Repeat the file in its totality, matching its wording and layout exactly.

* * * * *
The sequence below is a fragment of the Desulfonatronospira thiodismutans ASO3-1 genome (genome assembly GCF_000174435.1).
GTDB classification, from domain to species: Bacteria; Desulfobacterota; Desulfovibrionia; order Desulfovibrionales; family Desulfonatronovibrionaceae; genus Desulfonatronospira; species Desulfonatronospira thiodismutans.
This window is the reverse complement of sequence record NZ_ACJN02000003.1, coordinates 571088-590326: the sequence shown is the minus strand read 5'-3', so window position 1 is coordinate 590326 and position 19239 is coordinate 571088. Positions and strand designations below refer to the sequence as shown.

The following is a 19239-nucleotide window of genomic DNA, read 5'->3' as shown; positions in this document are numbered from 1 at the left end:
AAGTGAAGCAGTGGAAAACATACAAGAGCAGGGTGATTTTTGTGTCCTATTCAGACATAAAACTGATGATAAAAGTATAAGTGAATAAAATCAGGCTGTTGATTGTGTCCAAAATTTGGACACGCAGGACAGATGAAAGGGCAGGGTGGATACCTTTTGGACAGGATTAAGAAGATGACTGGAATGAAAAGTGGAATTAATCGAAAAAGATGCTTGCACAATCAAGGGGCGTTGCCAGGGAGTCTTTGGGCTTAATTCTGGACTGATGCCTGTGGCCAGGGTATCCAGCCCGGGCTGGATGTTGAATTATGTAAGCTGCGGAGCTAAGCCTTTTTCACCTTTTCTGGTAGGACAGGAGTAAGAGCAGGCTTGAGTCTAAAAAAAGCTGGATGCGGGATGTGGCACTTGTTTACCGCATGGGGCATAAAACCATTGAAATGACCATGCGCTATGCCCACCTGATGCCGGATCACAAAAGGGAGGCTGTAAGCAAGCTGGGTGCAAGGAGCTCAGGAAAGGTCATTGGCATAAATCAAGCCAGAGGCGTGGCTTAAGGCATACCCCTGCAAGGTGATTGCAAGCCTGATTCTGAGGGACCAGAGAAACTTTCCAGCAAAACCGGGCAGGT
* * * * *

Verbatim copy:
The sequence below is a fragment of the Desulfonatronospira thiodismutans ASO3-1 genome (genome assembly GCF_000174435.1).
GTDB classification, from domain to species: Bacteria; Desulfobacterota; Desulfovibrionia; order Desulfovibrionales; family Desulfonatronovibrionaceae; genus Desulfonatronospira; species Desulfonatronospira thiodismutans.
This window is the reverse complement of sequence record NZ_ACJN02000003.1, coordinates 571088-590326: the sequence shown is the minus strand read 5'-3', so window position 1 is coordinate 590326 and position 19239 is coordinate 571088. Positions and strand designations below refer to the sequence as shown.

The following is a 19239-nucleotide window of genomic DNA, read 5'->3' as shown; positions in this document are numbered from 1 at the left end:
AAGTGAAGCAGTGGAAAACATACAAGAGCAGGGTGATTTTTGTGTCCTATTCAGACATAAAACTGATGATAAAAGTATAAGTGAATAAAATCAGGCTGTTGATTGTGTCCAAAATTTGGACACGCAGGACAGATGAAAGGGCAGGGTGGATACCTTTTGGACAGGATTAAGAAGATGACTGGAATGAAAAGTGGAATTAATCGAAAAAGATGCTTGCACAATCAAGGGGCGTTGCCAGGGAGTCTTTGGGCTTAATTCTGGACTGATGCCTGTGGCCAGGGTATCCAGCCCGGGCTGGATGTTGAATTATGTAAGCTGCGGAGCTAAGCCTTTTTCACCTTTTCTGGTAGGACAGGAGTAAGAGCAGGCTTGAGTCTAAAAAAAGCTGGATGCGGGATGTGGCACTTGTTTACCGCATGGGGCATAAAACCATTGAAATGACCATGCGCTATGCCCACCTGATGCCGGATCACAAAAGGGAGGCTGTAAGCAAGCTGGGTGCAAGGAGCTCAGGAAAGGTCATTGGCATAAATCAAGCCAGAGGCGTGGCTTAAGGCATACCCCTGCAAGGTGATTGCAAGCCTGATTCTGAGGGACCAGAGAAACTTTCCAGCAAAACCGGGCAGGT